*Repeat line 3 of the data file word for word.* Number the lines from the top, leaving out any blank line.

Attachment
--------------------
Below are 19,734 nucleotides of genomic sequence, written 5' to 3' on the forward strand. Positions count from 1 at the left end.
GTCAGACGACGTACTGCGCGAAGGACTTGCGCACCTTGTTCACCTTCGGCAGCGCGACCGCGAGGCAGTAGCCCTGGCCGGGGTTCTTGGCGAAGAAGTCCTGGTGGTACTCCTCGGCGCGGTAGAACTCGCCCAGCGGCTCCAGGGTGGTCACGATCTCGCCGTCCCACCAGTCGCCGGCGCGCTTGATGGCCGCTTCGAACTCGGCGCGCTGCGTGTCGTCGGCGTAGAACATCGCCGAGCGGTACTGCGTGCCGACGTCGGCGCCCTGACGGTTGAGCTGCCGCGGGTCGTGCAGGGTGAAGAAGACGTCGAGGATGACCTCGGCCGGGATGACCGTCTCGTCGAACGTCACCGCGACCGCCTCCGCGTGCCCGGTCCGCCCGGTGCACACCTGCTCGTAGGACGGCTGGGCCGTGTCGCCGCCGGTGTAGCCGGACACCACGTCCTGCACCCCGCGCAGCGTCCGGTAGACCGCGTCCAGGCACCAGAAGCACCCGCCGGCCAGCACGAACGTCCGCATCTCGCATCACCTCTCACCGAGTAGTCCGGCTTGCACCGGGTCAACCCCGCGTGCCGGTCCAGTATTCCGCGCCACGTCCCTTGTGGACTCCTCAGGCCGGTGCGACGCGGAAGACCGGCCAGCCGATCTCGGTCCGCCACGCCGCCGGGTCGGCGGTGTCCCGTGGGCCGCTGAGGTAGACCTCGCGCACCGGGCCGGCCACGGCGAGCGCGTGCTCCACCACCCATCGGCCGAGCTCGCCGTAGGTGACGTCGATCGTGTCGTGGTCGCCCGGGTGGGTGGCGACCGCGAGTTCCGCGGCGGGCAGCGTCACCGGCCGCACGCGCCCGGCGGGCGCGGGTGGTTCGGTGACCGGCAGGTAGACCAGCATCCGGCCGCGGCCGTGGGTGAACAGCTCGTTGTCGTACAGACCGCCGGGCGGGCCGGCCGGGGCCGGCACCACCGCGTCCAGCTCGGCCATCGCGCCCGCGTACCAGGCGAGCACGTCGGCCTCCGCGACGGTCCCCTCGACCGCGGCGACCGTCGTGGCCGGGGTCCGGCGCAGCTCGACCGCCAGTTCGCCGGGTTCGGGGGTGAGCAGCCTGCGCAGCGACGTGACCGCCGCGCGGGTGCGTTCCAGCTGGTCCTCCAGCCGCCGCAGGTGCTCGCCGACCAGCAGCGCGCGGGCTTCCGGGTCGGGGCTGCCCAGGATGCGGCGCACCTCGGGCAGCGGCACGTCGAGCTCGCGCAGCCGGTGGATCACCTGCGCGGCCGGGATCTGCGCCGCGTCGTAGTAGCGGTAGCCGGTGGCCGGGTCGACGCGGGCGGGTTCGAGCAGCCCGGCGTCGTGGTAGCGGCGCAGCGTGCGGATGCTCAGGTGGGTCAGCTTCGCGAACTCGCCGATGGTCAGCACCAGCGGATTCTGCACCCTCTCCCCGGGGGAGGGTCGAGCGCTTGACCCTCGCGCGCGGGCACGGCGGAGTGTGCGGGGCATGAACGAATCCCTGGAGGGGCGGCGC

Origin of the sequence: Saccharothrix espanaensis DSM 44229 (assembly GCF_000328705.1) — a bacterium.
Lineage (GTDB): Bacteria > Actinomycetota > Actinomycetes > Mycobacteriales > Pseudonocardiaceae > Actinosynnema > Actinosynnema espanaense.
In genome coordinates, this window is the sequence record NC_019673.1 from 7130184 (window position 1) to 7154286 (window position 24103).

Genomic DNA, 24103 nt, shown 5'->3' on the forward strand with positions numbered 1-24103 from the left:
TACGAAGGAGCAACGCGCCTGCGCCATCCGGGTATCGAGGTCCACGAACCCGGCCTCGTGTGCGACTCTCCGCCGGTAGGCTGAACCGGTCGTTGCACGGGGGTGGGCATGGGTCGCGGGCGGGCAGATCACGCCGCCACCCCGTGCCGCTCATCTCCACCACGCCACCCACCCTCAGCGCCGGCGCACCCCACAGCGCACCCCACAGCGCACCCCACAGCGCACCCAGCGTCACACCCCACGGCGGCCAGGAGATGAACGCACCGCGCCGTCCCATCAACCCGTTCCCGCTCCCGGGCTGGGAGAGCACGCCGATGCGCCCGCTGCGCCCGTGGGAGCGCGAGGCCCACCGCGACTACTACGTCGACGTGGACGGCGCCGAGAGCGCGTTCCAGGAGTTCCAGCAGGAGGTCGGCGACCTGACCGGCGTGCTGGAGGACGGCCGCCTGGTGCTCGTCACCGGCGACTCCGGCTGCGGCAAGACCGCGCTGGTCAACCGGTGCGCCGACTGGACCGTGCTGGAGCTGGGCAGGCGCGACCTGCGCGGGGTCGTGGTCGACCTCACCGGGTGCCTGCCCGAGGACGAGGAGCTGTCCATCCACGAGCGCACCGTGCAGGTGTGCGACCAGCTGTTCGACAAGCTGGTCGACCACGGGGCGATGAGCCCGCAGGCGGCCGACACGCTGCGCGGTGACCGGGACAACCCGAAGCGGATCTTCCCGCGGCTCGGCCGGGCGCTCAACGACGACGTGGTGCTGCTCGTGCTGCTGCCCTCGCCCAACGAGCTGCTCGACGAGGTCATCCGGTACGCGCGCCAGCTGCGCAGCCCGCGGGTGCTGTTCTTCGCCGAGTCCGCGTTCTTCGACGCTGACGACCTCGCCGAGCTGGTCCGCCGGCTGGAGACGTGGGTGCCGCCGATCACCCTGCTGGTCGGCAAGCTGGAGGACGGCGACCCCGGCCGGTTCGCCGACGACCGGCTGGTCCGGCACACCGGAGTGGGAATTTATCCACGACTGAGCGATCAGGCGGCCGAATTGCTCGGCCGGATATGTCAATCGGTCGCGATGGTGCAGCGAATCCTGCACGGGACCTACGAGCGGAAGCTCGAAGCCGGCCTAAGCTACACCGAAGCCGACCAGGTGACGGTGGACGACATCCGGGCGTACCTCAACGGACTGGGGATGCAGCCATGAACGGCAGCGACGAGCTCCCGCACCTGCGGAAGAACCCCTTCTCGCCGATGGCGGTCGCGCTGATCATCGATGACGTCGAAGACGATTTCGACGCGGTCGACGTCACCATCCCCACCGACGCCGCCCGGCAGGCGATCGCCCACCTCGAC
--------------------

Origin of the sequence: Saccharothrix espanaensis DSM 44229 (assembly GCF_000328705.1) — a bacterium.